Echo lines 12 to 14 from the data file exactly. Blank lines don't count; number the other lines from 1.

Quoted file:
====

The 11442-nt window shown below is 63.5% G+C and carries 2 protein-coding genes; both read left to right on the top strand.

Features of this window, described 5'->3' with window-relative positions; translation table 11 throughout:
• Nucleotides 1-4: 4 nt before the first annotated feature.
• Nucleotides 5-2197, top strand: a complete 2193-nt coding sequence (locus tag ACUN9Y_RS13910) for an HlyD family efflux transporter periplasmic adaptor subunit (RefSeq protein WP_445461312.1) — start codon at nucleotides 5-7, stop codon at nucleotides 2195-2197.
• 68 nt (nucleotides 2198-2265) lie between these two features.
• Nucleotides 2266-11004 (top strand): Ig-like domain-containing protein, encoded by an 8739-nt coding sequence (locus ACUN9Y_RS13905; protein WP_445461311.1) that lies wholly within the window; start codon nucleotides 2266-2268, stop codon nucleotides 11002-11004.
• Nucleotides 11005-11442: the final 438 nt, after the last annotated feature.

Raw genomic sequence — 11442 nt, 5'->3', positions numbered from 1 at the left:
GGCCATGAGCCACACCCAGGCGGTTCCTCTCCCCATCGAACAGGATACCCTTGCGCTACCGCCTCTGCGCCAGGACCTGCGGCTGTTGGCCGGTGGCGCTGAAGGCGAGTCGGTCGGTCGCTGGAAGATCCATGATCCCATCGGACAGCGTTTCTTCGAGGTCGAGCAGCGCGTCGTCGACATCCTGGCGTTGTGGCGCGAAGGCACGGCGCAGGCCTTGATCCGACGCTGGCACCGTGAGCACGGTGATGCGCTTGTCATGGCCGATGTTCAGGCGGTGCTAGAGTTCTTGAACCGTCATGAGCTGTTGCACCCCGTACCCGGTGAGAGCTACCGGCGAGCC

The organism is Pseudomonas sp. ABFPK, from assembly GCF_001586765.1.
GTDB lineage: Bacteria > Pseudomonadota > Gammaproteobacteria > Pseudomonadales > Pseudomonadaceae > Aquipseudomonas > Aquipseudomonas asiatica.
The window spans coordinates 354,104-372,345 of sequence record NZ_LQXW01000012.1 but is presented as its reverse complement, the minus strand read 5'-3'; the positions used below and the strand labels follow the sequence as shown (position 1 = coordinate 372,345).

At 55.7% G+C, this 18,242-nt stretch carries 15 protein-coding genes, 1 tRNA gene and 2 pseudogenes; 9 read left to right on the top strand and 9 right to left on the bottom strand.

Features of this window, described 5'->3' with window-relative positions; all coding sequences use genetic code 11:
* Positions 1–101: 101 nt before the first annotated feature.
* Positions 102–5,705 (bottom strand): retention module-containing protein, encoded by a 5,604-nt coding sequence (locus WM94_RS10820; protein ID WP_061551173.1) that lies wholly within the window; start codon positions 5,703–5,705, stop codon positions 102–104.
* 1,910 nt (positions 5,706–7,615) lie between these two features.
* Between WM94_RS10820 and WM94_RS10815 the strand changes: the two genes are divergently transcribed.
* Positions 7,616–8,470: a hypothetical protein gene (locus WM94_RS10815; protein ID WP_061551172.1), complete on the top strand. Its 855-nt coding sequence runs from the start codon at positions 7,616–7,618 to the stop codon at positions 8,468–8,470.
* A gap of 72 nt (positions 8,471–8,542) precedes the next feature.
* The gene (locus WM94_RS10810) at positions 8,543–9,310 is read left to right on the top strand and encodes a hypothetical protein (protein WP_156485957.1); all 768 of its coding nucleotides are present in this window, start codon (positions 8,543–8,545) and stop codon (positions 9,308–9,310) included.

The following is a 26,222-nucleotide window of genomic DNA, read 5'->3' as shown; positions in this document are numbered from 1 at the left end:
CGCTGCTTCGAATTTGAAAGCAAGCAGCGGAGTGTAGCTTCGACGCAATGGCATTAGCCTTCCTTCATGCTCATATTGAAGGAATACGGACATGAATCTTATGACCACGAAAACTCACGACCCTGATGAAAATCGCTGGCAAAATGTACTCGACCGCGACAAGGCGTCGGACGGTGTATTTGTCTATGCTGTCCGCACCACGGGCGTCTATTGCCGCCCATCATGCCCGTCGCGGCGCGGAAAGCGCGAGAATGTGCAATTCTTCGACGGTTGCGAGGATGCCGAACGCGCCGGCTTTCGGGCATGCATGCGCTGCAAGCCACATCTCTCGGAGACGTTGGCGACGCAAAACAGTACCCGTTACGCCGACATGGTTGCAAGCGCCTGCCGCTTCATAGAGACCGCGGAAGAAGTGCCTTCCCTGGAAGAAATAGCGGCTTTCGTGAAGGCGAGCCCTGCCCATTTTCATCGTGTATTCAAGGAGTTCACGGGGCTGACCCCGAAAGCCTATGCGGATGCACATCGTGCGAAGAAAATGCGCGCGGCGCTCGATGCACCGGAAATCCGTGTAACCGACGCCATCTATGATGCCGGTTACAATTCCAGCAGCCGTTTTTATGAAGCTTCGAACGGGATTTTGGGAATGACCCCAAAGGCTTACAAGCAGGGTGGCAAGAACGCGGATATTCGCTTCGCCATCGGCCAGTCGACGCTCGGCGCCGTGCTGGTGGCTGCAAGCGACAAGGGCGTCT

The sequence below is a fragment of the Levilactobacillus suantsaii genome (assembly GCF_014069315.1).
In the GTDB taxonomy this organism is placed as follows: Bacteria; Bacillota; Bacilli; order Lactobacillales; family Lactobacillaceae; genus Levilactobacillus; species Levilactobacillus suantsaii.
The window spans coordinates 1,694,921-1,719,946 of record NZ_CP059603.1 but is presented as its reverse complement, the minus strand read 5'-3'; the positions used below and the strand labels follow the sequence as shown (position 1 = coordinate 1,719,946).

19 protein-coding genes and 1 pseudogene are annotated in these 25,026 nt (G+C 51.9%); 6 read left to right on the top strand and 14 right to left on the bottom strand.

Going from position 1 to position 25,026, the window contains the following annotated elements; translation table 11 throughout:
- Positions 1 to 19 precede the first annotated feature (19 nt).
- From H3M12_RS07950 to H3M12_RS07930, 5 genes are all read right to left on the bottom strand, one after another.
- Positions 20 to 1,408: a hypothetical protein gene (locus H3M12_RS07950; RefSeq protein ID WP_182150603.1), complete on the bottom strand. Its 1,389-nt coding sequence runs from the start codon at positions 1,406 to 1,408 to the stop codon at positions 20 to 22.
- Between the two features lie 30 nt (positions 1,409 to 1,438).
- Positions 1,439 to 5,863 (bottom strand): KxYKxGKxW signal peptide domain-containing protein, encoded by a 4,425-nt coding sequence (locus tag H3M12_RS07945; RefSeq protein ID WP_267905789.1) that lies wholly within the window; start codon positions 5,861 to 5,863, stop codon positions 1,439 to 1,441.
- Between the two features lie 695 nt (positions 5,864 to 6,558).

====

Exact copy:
The window spans coordinates 354,104-372,345 of sequence record NZ_LQXW01000012.1 but is presented as its reverse complement, the minus strand read 5'-3'; the positions used below and the strand labels follow the sequence as shown (position 1 = coordinate 372,345).

At 55.7% G+C, this 18,242-nt stretch carries 15 protein-coding genes, 1 tRNA gene and 2 pseudogenes; 9 read left to right on the top strand and 9 right to left on the bottom strand.

Features of this window, described 5'->3' with window-relative positions; all coding sequences use genetic code 11: